Lippi resignation sheds light on Chinese football problems

2019-11-15 08:07:26Global Times Editor : Li Yan ECNS App Download

Following China's 2-1 defeat to Syria in a 2022 FIFA World Cup qualifier on Thursday, Marcello Lippi announced his resignation as the head coach of China's national football team. Lippi's unsuccessful second tenure may shed light on the problems that continue beleaguer Chinese football.

Following the match, Lippi said, "a team should spare no efforts in implementing the coach's tactics," indicating that the Chinese squad was not following his instructions. 

Chinese footballers' different performances in clubs and the national team have disappointed fans, as Chinese players dominate in intra-continental club competitions, highlighted by Chinese Super League (CSL) giant Guangzhou Evergrande winning the Asian Champions League twice in 2013 and 2015, but struggle to defeat Asian minnows when playing for the national team.

Although official figures have not been released by CSL clubs regarding salaries, it is no secret that players from bigger teams in the Chinese top-flight leagues are earning big money thanks to the generosity of team owners, who are often real estate companies.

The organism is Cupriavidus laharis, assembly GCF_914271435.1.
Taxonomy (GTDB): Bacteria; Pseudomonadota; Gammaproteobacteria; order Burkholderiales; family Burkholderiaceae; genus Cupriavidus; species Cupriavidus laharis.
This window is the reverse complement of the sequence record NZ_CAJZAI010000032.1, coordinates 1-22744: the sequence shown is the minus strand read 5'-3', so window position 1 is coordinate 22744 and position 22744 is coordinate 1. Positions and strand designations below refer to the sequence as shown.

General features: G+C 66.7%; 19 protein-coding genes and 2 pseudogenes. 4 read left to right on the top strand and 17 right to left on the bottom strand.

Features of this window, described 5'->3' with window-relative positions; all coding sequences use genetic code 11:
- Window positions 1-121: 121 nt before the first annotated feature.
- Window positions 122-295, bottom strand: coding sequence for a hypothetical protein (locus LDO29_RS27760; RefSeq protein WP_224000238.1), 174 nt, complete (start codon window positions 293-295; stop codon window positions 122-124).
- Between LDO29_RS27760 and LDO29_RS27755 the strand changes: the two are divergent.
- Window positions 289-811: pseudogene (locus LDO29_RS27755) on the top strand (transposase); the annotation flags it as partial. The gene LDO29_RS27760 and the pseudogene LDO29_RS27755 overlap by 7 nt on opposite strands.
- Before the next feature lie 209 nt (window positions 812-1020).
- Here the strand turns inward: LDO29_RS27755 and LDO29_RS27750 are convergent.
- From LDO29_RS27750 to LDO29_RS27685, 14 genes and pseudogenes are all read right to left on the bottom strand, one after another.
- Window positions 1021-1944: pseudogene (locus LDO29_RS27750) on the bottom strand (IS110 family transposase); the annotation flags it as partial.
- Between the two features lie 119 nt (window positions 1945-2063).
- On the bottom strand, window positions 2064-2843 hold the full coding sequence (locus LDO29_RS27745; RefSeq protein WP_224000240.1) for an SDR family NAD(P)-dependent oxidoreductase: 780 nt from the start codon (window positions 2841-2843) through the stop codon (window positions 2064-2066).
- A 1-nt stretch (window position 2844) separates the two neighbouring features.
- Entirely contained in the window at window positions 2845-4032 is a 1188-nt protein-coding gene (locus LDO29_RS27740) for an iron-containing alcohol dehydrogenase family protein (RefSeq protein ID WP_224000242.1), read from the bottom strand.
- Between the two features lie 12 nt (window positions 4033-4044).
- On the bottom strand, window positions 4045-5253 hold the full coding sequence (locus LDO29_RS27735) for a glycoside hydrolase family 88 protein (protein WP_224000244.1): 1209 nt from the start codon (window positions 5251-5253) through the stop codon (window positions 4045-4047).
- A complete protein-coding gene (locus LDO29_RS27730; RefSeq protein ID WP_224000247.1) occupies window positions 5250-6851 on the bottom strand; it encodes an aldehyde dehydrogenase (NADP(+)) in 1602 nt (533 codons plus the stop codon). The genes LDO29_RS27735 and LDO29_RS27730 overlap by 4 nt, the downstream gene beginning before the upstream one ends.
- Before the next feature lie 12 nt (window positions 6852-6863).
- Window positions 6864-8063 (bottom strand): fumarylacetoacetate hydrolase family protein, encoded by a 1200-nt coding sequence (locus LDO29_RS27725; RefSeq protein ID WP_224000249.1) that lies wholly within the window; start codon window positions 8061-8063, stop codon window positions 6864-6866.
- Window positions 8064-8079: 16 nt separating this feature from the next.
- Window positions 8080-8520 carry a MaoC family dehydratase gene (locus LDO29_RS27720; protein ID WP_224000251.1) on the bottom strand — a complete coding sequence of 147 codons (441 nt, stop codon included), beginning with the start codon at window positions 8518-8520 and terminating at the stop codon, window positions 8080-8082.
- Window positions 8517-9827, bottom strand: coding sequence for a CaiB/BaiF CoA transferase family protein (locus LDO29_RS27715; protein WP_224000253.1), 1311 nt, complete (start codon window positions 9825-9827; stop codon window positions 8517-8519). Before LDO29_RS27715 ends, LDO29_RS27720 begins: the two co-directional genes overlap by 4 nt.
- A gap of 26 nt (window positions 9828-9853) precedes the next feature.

Comfort zones relax people. The CSL seems too comfortable for Chinese footballers — less competitive but more money, then why would one abandon significant income to do a more tiring job for less money?

Playing in higher-level overseas competitions benefits Chinese footballers, as they are struggling to keep up with world football's progress. 

Wu Lei, China's sole overseas exception, has been with Spain's La Liga side RCD Espanyol for one year. Lei provided the only goal for China in its game against Syria. 

Different from Lippi's previous tenure, China now boasts several naturalized players, including Ai Kesen, previously known as Elkson of Brazilian origin who holds a prolific CSL record. 

However, it seems Elkson has naturalized not only his nationality but also his football skills. Elkson hasn't scored a goal in the last two World Cup qualifiers when China faced non-minnow teams. 

The Chinese Football Association (CFA), often on the receiving end of Chinese football jokes, even wrongfully used a Chinese idiom to describe the team's recent performances as "acceptable" rather than "unacceptable" after issuing a statement accepting Lippi's resignation. 

CFA said it would "regroup the national team after a thorough reflection," but what also needs to be issued are the rocketing salaries of Chinese footballers that have helped forge a comfort zone that is draining player potential.

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